Thursday, June 03, 2010

The Joys Of Driving An Old Car

Donna B has a fun piece on the topic, though it might spark some reflections on simplicity, worry, priorities, and the like.

Our record is a Nissan Sentra that we owned from 110,000 to 257,000 miles, at which point we gave it to a woman at church who needed to urgently move back to Minnesota and had no vehicle. Apparently the car made it and lasted another 8 months, though I never got an official mileage reading on it.

We've always bought cheap cars, though Tracy has been an influence for upgrading to things that look more attractive and/or cause her less worry.

I remember an adult Sunday School class on stewardship 20 years ago - so double or triple the final figure by now - that if you started buying cars on 4-year plans at age 20, trading each in as it was paid off and starting a new 4 year loan - at age 65 the finance company would have a million dollars of your money...and you would have a used car.

Plus if I had a nicer car I'd have to dress better.


Donna B. said...

haha. Maybe the new wardrobe is the real reason I'm resisting a new car?

Donna B. said...

Oh, I should mention our record mileage: a 1991 Ford F150. At somewhere around 250,000 miles we spent $3000 on a new engine.

At a little over 500,000 miles in early 2009 with the "new" engine giving problems, the transmission slipping, the AC gone, the paint gone, the upholstery ragged and interior trim pieces falling off, we traded up for a 1995 Chevrolet pickup with only 130,000 miles on it.

I can sympathize with the need for less worry, especially as I'm getting older. I would not cope well with being stranded, but that's why we pay for AAA!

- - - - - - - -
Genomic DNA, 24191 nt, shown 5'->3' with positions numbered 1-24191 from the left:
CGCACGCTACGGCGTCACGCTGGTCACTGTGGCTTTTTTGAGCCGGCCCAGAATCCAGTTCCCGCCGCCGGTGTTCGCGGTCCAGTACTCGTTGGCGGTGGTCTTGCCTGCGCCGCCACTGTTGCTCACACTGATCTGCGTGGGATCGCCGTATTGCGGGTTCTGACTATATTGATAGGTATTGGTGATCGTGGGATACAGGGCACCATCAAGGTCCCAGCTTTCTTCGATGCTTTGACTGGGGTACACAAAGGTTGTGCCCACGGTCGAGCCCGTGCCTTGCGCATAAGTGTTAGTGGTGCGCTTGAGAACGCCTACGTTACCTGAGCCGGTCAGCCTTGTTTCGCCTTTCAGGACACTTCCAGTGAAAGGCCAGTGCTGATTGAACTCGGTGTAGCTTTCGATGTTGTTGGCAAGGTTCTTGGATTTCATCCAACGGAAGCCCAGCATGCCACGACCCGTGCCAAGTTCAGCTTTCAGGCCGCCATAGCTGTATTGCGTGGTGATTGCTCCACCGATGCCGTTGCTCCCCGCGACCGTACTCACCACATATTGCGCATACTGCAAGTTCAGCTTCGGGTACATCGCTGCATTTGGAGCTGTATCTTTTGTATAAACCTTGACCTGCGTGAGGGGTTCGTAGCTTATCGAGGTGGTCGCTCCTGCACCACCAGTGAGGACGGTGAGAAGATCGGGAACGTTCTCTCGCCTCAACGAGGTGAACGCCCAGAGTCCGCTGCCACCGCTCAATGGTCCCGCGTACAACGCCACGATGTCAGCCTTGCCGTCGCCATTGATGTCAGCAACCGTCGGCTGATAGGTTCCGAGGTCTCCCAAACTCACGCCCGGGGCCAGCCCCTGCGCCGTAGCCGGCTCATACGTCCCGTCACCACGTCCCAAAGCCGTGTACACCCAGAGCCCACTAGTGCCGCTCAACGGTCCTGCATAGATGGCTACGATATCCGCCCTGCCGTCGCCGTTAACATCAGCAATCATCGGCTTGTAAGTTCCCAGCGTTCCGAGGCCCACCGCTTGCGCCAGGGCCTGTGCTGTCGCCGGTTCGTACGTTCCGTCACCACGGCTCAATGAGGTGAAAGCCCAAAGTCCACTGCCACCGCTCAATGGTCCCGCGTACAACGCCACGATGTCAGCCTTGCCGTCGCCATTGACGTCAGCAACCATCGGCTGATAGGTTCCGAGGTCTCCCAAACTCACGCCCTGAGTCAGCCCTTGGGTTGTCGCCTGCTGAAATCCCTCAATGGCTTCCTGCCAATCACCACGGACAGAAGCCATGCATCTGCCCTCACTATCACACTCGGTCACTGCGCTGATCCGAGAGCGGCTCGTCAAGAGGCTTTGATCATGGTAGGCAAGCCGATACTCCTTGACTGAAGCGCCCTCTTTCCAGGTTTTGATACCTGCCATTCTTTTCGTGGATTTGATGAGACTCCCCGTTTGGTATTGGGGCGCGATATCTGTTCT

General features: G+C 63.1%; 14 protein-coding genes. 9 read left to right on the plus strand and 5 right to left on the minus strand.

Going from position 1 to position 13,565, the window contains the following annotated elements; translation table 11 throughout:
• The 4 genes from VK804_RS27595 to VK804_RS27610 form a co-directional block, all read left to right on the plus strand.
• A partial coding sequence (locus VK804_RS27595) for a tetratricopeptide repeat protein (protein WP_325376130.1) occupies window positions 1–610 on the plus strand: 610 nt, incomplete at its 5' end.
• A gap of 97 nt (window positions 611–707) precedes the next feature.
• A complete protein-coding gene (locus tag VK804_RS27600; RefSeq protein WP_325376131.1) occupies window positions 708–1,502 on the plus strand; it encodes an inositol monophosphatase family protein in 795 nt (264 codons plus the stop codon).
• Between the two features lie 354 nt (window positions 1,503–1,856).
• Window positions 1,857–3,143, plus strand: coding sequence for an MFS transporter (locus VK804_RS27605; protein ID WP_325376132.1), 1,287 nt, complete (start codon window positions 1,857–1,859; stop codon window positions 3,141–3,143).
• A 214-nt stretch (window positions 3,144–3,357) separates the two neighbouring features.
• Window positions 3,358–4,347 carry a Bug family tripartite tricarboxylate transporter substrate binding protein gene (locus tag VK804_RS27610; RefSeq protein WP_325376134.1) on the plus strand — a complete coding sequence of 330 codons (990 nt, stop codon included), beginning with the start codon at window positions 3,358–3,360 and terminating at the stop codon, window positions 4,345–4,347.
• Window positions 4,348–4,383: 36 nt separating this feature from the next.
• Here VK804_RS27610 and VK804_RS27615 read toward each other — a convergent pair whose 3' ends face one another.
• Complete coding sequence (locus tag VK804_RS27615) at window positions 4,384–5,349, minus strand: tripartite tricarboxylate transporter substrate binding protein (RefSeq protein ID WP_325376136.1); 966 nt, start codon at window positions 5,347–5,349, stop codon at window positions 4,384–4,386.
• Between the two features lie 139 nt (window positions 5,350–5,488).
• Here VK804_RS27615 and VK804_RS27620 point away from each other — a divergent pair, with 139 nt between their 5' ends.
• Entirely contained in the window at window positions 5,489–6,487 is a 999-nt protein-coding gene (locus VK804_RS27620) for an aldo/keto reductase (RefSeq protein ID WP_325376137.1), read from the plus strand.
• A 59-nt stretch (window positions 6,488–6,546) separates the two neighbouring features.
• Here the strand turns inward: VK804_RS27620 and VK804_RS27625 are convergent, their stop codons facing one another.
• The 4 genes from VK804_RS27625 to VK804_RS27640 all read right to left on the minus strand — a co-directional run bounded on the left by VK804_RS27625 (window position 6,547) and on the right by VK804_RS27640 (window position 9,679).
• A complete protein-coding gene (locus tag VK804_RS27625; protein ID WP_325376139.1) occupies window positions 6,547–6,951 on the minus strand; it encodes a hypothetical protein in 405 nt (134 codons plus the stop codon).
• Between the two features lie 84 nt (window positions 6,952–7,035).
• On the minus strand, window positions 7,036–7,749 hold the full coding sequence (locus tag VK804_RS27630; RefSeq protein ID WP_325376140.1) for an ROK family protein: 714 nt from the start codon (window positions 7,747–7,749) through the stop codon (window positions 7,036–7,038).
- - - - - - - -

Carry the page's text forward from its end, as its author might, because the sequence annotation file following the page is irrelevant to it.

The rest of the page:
Gringo said...

Last year the 18 year old Escort I had driven for 12 years needed a new clutch, soon after I had already paid for a new timing belt and water pump.

I decided to stop throwing good money after bad, and "updated" with a 1997 Escort w 115,000 miles. What I paid for the '97 was only $800 more than what I would have paid to get the '91 back on the road.

A young neighbor purchased the '91 for $75, figuring he can get it going.

Simon Kenton said...

The converse of your financial point is that if you buy 2-year-old cars without financing, and keep them a minimum of 10 years, and invest the savings, you can retire 4 years sooner. It is also apparently true - according to Tom Martino - that the primary cause of bankruptcy in the mid-20s cohort is buying too much car. I make these points to young financial planees. Some listen, some don't.

karrde said...


My '92 Taurus (died in '07 with 140000 on the odometer) and '99 Jeep (currently at 103000) feel young near these examples.

But the '81 Yamaha XS400 and '82 Honda CB750 are old. The first motorcycle served me well, and the second still serves well. (Still feels like a drag-racing machine, too, when I crank the throttle wide open.)

One thing which will give an advantage to an owner of a decade-old car is mechanical aptitude, and the spare time to do the repairs. Certain tune-ups and minor work can be done easily by the garage mechanic.